Video games are worth considering in this context, not only because of their pervasiveness but because of their narrative power. They share much in common with film: interaction with them is mediated by a monitor, and they almost always feature a narrative of some kind that drives the action on the screen. However, video games are also different from other forms of media in that they are simulations – they go beyond audio-visual narrative and into at least an attempt to approximate a particular kind of experience. Further, unlike movies and TV, a feature of the experience they offer is active participation. This isn’t to say that movies and TV are passive; they’ve been too often dismissed as such, when viewing those forms of media in fact often involves complex patterns of interpretation and meaning-making. However, the difference is still worth some attention.
I want to argue that this difference has particular implications for how we as a largely civilian population understand war and reproduce the meanings we attach to it. Further, I think that how our games tell stories about war reveals some powerful things about how storytelling in war has changed over time – along with war itself – and how we can understand our own collective psychological reactions to those changes. Finally, I argue that our relationship to war in the context of games highlights some of the ways in which war is digitally augmented – not only on the battlefield and among military population but here among civilians.
Given that we’re talking about games in the larger context of media and warfare, I’ll begin by outlining some of the ways in which media narratives – especially film – have historically contributed to the cultural construction of meanings of war.
As I said above, meaning-making and the construction of understandings of war are traditionally narrative in nature, or at least narratives of various kinds make up a great deal of what there is. Myths and legends are some of the oldest forms of this, and help to construct and maintain cultural ideas regarding what war is like, how it is to be fought and how a warrior should conduct themselves, and what is at stake in war (territory, property, beliefs, etc.). In addition to myths and legends—and sometimes inseparable from them—are historical accounts of war, which relate details about the wars that a nation or a people have been involved in over the course of the past and are therefore pivotal in a people’s understanding of how they arrived at their present condition, who their enemies were and are, who they themselves are in opposition to others, and what they hold valuable and worth fighting for—as well as what they might fight for in the future, and who they might fight for it.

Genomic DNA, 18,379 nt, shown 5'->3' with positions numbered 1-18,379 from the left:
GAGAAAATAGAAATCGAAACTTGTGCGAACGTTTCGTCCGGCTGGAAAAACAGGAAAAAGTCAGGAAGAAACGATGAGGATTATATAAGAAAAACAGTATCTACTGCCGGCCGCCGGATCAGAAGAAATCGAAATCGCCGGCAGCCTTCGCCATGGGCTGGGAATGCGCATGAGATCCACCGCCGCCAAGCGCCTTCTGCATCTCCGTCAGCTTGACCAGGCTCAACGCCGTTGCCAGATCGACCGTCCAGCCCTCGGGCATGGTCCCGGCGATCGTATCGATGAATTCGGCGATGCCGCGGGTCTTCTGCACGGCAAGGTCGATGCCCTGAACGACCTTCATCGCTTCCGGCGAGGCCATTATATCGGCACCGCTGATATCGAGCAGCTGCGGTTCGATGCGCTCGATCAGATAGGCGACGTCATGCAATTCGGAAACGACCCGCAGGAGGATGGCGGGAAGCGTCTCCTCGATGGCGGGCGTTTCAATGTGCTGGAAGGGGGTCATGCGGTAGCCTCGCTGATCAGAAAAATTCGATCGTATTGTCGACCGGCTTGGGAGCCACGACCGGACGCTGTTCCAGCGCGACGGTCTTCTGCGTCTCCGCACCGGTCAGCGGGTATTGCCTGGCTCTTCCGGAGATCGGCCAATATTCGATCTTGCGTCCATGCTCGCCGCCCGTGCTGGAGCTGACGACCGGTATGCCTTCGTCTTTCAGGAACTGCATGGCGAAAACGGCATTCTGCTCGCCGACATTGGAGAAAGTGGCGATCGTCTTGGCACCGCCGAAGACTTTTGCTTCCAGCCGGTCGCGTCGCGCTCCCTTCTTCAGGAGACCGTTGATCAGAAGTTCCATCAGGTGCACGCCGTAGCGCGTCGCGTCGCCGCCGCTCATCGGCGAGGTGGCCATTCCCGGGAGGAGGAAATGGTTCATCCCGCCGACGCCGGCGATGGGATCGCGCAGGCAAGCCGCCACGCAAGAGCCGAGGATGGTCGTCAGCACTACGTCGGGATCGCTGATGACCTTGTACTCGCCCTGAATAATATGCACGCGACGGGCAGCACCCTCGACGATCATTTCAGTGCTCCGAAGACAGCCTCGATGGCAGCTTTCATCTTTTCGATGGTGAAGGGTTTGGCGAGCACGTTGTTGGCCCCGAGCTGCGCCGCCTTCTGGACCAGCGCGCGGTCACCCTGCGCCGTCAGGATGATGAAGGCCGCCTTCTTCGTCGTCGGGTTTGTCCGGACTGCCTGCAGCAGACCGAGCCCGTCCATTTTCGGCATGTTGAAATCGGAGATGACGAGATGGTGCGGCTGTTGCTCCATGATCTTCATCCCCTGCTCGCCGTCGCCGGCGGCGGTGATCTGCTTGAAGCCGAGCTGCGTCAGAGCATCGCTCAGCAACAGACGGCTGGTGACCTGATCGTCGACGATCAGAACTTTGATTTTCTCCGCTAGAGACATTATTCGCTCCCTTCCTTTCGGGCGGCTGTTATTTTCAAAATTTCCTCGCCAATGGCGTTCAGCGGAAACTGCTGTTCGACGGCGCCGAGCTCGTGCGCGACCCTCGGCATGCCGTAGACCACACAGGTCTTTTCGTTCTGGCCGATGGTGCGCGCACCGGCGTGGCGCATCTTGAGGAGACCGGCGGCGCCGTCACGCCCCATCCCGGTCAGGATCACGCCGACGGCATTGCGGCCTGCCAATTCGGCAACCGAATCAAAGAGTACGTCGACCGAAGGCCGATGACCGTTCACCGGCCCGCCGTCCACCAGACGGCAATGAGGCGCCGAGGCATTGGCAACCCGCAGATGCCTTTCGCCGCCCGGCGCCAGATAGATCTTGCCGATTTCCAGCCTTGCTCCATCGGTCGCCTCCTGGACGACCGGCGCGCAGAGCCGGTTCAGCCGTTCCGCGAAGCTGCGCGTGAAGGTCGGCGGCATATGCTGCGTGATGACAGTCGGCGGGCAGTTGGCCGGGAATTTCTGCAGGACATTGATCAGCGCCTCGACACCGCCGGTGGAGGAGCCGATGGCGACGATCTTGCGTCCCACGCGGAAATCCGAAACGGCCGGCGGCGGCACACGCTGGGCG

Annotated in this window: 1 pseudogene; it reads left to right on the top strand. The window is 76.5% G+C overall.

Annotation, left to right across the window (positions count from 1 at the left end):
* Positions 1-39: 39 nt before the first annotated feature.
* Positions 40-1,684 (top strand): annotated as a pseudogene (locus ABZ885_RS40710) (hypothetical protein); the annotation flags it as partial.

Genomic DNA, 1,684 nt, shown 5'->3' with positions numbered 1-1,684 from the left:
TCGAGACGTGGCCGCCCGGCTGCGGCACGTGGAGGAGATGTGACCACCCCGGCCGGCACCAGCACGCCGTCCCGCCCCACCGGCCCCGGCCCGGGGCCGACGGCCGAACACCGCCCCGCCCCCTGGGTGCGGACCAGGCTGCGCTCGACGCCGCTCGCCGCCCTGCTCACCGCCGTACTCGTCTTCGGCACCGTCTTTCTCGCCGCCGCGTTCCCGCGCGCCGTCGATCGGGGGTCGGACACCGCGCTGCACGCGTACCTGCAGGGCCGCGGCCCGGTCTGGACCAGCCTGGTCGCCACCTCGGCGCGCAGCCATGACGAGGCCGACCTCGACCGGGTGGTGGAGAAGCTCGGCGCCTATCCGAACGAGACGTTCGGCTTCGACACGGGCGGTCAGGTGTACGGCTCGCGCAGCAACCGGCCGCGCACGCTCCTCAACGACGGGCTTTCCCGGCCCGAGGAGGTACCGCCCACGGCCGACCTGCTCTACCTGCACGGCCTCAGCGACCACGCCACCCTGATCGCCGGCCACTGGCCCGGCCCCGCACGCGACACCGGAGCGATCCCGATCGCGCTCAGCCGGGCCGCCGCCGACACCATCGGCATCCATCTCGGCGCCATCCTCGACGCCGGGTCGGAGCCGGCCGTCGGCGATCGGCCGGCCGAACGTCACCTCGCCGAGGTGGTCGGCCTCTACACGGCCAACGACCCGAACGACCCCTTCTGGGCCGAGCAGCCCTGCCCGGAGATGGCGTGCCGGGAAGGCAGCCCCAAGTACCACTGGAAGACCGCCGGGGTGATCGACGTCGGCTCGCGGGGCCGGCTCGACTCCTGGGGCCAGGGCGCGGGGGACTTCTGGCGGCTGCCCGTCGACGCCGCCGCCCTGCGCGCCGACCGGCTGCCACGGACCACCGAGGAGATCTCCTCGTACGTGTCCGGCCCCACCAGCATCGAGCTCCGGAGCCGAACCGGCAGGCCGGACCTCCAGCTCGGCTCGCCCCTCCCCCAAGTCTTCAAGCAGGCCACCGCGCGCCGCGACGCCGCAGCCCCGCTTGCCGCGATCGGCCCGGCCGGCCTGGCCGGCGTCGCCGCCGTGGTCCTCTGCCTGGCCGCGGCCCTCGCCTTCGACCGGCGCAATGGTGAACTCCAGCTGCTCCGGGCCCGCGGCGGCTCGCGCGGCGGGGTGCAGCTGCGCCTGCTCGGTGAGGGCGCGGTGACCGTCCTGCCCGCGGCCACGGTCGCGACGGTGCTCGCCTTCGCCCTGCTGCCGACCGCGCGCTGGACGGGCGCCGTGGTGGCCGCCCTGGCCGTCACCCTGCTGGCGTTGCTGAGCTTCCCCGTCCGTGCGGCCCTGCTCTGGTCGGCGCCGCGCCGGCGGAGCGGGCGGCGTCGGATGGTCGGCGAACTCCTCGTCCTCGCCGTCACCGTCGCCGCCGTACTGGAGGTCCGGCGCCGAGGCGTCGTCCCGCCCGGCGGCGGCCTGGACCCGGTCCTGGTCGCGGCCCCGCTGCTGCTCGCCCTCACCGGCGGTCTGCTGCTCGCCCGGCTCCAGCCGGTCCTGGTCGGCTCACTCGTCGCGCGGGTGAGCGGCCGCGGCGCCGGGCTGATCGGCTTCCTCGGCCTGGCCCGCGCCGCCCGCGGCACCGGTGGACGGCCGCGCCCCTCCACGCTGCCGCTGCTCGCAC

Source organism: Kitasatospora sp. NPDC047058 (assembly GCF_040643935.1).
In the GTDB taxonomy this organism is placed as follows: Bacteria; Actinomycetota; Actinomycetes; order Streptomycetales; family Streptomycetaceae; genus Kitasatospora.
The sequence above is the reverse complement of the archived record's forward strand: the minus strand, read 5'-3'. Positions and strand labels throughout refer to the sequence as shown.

This is an important thing to make an additional note of: images and stories of war tell not only about the wars that have been fought, but about what wars might be fought in the future; they contain information regarding what is both possible and appropriate in terms of war-making. But I want to focus this more narrowly in the recent past, so I rather than the older forms of war narrative, I’ll focus on propaganda, journalism, and film/television.
Wartime propaganda reached a new level